Depeche Mode’s 15th studio album, Memento Mori, was released today. This is the band’s first album released since the death of longtime member Andy Fletcher, who passed away in May 2022. Igor Gavrilov understood what else “Memento Mori” was worth, besides the fact that Depeche Mode continued without a school friend of the two central musicians – Martin Gore and Dave Gan.
The life of Depeche Mode proceeds according to a long-established pattern. One album in four or five years with a powerful promotional campaign, followed by a world tour, which is guaranteed to sell out all over the world. Then – their own affairs, not related to Depeche Mode. And another album.
In 2022, the time has just come to start recording the band’s songs again. Studio shifts were booked, and when Andy Fletcher died, Martin Gore and Dave Gun decided not to change the schedule because they thought that was what Andy would want.
There was a moment when fans started talking about the fact that one of the founders of Depeche Mode, Vince Clarke (later a member of the Erasure duo) should come to the aid of Gore and Gan, or, which would be completely fantastic, Alan Wilder, who recorded all of its root catalog from “Construction Time Again” (1983) to “Songs of Faith and Devotion” (1993). But help came from where they did not expect.
Martin Gore remained the key songwriter in the group, and his main partner in the songwriting process was a much less known to the masses, but extremely respected character in the music world – the 66-year-old leader of the Psychedelic Furs, popular in the 1980s, Richard Butler. He helped Gore write a third of the album.
Together with Richard Butler, the first single “Memento Mori” – “Ghosts Again” was created. He exceeded all expectations. Romantic pop with echoes of the 1980s, dance groove, perfect melody, precise dosage of guitars and poignant lyricism in the frontman’s vocals. It was as if Butler reminded Martin Gore and Dave Gun why they are generally loved. “Ghosts Again”, as well as the soul-tearing blues “Don’t Say You Love Me”, “My Favorite Stranger” with luscious urban guitars and the poignant synth pop number “Caroline’s Monkey” – these compositions, created with Butler’s participation, completely correspond the aspirations of the fans, combining the melody, electronic background and dark energy inherent in the best things of the group. But in “Soul With Me”, sung by Martin Gore, the aforementioned Vince Clarke seems to be invisibly present, and in tracks with a more industrial mood, echoes of those times are heard when Alan Wilder actively introduced sampling into the band’s sound and endlessly experimented with the sound of synthesizers.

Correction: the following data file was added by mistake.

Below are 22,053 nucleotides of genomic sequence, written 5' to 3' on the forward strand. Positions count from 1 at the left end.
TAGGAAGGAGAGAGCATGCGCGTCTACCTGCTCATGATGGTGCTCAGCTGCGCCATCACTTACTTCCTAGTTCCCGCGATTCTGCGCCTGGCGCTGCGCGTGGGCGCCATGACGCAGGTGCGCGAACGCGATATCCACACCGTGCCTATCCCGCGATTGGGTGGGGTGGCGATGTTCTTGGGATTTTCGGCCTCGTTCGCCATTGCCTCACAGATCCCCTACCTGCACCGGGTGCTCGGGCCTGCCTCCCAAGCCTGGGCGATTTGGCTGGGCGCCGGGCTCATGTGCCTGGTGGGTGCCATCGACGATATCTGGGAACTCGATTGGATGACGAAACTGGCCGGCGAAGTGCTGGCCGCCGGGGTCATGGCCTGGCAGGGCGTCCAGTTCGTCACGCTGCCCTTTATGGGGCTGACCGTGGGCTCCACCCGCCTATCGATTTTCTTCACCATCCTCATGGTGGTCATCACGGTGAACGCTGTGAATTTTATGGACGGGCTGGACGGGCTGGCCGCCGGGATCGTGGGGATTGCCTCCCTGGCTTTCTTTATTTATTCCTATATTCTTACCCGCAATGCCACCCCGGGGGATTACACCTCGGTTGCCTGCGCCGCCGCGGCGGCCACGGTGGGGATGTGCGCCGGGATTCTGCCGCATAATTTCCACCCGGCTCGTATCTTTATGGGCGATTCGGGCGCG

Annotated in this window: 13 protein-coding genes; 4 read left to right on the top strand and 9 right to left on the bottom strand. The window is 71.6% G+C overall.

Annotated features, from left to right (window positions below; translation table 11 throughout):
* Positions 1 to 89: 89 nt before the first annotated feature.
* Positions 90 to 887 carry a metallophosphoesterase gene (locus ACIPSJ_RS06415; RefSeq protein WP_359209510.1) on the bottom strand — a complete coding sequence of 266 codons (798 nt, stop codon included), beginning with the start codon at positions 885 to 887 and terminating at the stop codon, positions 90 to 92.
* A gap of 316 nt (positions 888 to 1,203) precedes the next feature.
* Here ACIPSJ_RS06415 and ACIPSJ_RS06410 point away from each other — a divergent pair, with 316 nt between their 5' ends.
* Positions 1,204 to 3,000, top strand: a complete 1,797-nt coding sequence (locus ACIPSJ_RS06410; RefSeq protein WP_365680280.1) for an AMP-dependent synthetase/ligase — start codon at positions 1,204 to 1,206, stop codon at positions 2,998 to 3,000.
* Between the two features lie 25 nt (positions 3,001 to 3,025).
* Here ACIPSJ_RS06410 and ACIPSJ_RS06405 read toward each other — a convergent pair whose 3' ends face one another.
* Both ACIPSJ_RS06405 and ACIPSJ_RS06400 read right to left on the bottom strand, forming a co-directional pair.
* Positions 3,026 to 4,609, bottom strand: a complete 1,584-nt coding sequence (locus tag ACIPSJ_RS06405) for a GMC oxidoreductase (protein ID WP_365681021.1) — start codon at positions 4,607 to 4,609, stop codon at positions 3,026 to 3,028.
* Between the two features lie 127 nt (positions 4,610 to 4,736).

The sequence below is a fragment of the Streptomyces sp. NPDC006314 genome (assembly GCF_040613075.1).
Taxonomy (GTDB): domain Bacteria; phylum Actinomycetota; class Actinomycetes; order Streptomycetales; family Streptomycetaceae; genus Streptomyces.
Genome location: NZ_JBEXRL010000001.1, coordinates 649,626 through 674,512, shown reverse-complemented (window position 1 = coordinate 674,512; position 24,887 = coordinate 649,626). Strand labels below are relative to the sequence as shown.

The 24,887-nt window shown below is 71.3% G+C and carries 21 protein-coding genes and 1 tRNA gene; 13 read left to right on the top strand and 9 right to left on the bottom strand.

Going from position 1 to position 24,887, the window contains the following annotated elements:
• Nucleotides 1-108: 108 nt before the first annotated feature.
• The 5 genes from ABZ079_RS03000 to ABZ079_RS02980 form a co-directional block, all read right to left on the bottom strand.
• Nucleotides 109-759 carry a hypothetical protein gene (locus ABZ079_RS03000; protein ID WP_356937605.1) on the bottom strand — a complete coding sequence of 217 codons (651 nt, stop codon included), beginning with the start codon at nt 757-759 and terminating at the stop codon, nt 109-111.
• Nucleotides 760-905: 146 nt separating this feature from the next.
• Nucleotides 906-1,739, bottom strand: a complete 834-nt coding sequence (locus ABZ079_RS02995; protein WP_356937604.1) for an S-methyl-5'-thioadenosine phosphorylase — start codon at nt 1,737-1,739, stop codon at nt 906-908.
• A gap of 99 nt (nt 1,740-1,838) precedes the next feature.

“Memento Mori” is a finely tuned combination of song and arrangement archetypes typical of different eras of more than forty years of Depeche Mode’s history. As is always the case with an album by a veteran band, you ask yourself if you can recommend it to those who haven’t heard the band at all. “Memento Mori” is just the case when – yes. It is possible to start with it and move on.
The new Depeche Mode album is not legally available to the Russians, except perhaps to those who took care of the delivery of a physical medium in advance. They are happy to post on their pages on the Internet a photo with an unpacked Memento Mori vinyl, on which, over the grooves that give rise to sound, an image of angel wings is applied – a symbol of the current stage in the band’s career. Others simply report downloading the album from illegal sources.
A few days before the release, the album appeared on a quite respectable resource – VK. At one time, many copies were broken around the fact that VK was reputed to be a hotbed of piracy, because of this, some major labels delayed entering the Russian market for a long time. In the end, in 2016, the content of all the world’s majors was legalized on the social network, favorite songs became available to its users, and new material entered the resource at the same time as the rest of the world. In 2022, the majors left the Russian market, but VK remained – as an indestructible bond and a popular social network. There was a suspicion that, despite the global political situation, the new album of the group, whose Russian fan base is one of the largest and most active, would inevitably appear there. And he appeared. Then, however, he disappeared, but immediately appeared in another public. The air smelled of a race for illegal “drains” of albums, memorable from the dashing 2000s. Despite the name of the new album, Depeche Mode is immortal for the Russian public. And “Memento Mori” she even gets out of the ground.